Max Lewis [4]Maxine Lewis [2]
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Max Lewis
University of Pennsylvania
  1.  67
    A Defense of the Very Idea of Moral Deference Pessimism.Max Lewis - 2020 - Philosophical Studies (8):2323-2340.
    Pessimists think that there is something wrong with relying on deference for one’s moral beliefs—at least if one is morally mature. Call this no deference. They also tend to think that what explains our aversion to cases of moral deference is the fact that they involve deference about moral claims. Call this moral explanation. Recently, both no deference and moral explanation have come under attack. Against no deference, some philosophers offer purported counterexamples involving moral advice. I argue that proponents of (...)
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    The Norm of Moral Assertion: A Reply to Simion.Max Lewis - 2019 - Ethical Theory and Moral Practice 22 (4):1043-1049.
    Mona Simion has recently argued for a function-first norm of moral assertion. According to function-first accounts, the norm of any kind of assertion is determined by the function of that kind of assertion. She argues that, on the assumption that moral understanding is the goal of moral inquiry, the function of moral assertion is reliably generating moral understanding in others and that the norm of moral assertion should fall out of that function. In particular, she thinks the norm should be (...)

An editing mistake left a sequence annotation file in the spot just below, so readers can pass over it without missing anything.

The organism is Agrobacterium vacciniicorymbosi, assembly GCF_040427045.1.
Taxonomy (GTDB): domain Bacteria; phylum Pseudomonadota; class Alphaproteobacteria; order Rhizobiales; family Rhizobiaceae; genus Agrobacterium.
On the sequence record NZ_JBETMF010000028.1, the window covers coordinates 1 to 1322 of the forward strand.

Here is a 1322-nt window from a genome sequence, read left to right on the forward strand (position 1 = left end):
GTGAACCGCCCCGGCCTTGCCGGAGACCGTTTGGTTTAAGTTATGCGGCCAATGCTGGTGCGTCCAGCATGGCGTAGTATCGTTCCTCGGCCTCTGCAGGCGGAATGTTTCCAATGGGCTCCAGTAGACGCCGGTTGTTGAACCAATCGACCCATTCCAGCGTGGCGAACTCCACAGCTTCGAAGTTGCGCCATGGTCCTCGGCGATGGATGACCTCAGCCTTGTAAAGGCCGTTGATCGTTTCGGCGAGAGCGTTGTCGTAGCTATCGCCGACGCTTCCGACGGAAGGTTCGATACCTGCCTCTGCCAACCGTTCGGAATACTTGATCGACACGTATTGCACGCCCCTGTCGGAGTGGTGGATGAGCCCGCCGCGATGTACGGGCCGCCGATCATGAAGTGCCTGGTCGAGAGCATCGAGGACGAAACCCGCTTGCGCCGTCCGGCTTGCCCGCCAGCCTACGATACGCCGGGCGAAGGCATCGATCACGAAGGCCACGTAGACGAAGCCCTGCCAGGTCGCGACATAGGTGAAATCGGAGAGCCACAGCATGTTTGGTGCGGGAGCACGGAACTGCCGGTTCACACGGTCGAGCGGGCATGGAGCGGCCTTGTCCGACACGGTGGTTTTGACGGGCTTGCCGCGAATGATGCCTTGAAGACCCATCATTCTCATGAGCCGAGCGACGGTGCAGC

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    Moral Deference, Moral Assertion, and Pragmatics.Max Lewis - 2020 - Ethical Theory and Moral Practice 23 (1):5-22.
    In this paper, I offer a novel defense of moderate pessimism about moral deference, i.e., the view that we have pro tanto reason to avoid moral deference. I argue that moral deference fails to give us the epistemic credentials to satisfy plausible norms of moral assertion. I then argue that moral assertions made solely on the basis of deferential moral beliefs violate a plausible epistemic and moral norm against withholding information that one knows, has evidence, or ought to believe will (...)
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  4.  31
    The New Puzzle of Moral Deference.Max Lewis - 2020 - Canadian Journal of Philosophy 50 (4):460-476.
    Philosophers think that there is something fishy about moral deference. The most common explanation of this fishiness is that moral deference doesn’t yield the epistemic states necessary for certain moral achievements. First, I argue that this explanation overgeneralizes. It entails that using many intuitively kosher belief-formation methods should be off-putting. Second, I argue that moral deference is sometimes superior to these other methods because it puts one in a better position to gain the relevant moral achievements.
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